Unexpectedly, at one point we burst out of bush to come across a gorgeous old garden – lots of pathways and arches and walls and massive old rhododendrons. I had no idea it was there, but it was the gardens built by the late Truby King. His mausoleum was there as well. It was a gorgeous area – shabby in places, it looked like it had been neglected for quite a long time but it’s now being restored. Truby King is someone who has always interested me – he was a pioneer for women’s and children’s health in New Zealand. We got a few photos here, the gardens were so pretty. First up, the plaque commemorating a hundred years of the Royal NZ Plunket Society.

There were lots of cute little paths, with archways, planter spaces, steps and seats in old bricks dotted amongst them. And in my opinion, the cracks in some of them only added to their appeal.



Further on, we got views over towards Lyall Bay, Moa Point and the airport, with the southern coastline in the background. We could see three lighthouses from there. I like lighthouses. :-) There are two in the photo below, little white dots on the cliff in the distance.

Just before we started heading down from the ridgeline back towards the coast, we got views over Haughton Bay. Crazy massive waves hitting against the shores.

We came down to Haughton Bay and stood for a while admiring the waves (they were rather impressive) before we headed off on the last leg to Island Bay and then caught the bus home (admittedly, we could easily have walked home from Island Bay, but it took us 2.5 hours to do this leg of the Southern Walkway, so we got chocolate and took the bus instead. :-) ).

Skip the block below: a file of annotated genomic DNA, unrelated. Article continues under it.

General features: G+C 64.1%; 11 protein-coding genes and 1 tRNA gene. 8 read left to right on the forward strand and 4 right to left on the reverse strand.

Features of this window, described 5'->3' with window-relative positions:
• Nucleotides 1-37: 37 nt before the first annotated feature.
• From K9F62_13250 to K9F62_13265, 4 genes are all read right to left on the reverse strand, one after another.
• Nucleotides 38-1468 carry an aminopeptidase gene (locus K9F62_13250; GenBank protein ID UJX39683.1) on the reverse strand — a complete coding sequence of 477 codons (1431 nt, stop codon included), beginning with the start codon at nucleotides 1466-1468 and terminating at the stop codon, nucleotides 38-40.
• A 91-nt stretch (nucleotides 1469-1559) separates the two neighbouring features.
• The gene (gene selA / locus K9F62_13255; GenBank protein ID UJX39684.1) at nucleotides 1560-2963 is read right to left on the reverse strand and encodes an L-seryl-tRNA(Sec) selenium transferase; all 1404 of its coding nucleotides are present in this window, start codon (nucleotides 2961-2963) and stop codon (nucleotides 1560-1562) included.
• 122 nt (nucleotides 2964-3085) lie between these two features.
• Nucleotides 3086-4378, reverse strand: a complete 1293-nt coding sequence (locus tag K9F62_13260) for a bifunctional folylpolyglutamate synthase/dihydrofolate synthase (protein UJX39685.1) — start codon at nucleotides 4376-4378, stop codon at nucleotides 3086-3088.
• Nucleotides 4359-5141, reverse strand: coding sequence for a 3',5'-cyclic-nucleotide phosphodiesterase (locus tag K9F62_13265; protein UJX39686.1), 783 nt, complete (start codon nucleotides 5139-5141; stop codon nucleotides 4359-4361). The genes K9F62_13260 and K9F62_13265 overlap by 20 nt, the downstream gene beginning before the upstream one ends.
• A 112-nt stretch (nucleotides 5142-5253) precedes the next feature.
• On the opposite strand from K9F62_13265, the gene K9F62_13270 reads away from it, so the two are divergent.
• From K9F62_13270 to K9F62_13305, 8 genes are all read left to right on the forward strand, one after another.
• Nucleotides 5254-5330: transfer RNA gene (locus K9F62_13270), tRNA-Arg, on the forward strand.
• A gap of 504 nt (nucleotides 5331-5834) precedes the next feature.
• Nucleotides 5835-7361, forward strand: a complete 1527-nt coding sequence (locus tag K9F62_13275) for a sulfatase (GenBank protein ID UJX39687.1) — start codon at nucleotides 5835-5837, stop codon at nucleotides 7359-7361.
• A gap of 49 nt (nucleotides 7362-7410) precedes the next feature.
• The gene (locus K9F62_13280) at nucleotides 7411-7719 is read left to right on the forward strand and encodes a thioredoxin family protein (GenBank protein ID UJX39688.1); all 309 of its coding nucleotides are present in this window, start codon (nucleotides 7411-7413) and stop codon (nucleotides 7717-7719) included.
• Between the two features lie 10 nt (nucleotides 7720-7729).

More Napier road trip pics

We took a lot of photos on our road trip to Napier last weekend. Too many to put in the blog post I wrote about it. Turns out I still have more I want to share, so, for your viewing pleasure, here are some more of ‘em….

The statue of Pania of the Reef. This statue is rather famous within New Zealand, and there’s a lovely (and sad) legend associated with it and how Pania turned into the reef in the ocean near Napier.


Palm trees on one side of Marine Parade, Norfolk pines on the other. Steve liked the palms best. I’m a Norfolk pine type of girl, myself. But I particularly liked the juxtaposition of the two.


Sadly it’s a bit hard to see in the photo, but this was one of a few buildings that incorporated Maori designs in their Art Deco stylings. The darker coloured strips under the ‘Napier Antiques’ sign were Maori motifs. Gotta love local twists on international styles!


Art Deco cathedral.


Near the soundshell and overlooking the sea on one side and down the main shopping street on the other. Lovely bright green benches to relax on.


Looking through the pillars near the above benches, out over the square towards town and the little clock tower.


‘The Last Wave’ statue. The lovely lady in this statue lived in Napier around the time of the earthquake and won a beauty contest (or something like that?) held not long after the earthquake to bring a bit of cheer back into the city. And here she stands, in all her lovely 1930’s glory.


Cute little mosaics like these were all through the centre of town, each one of them different.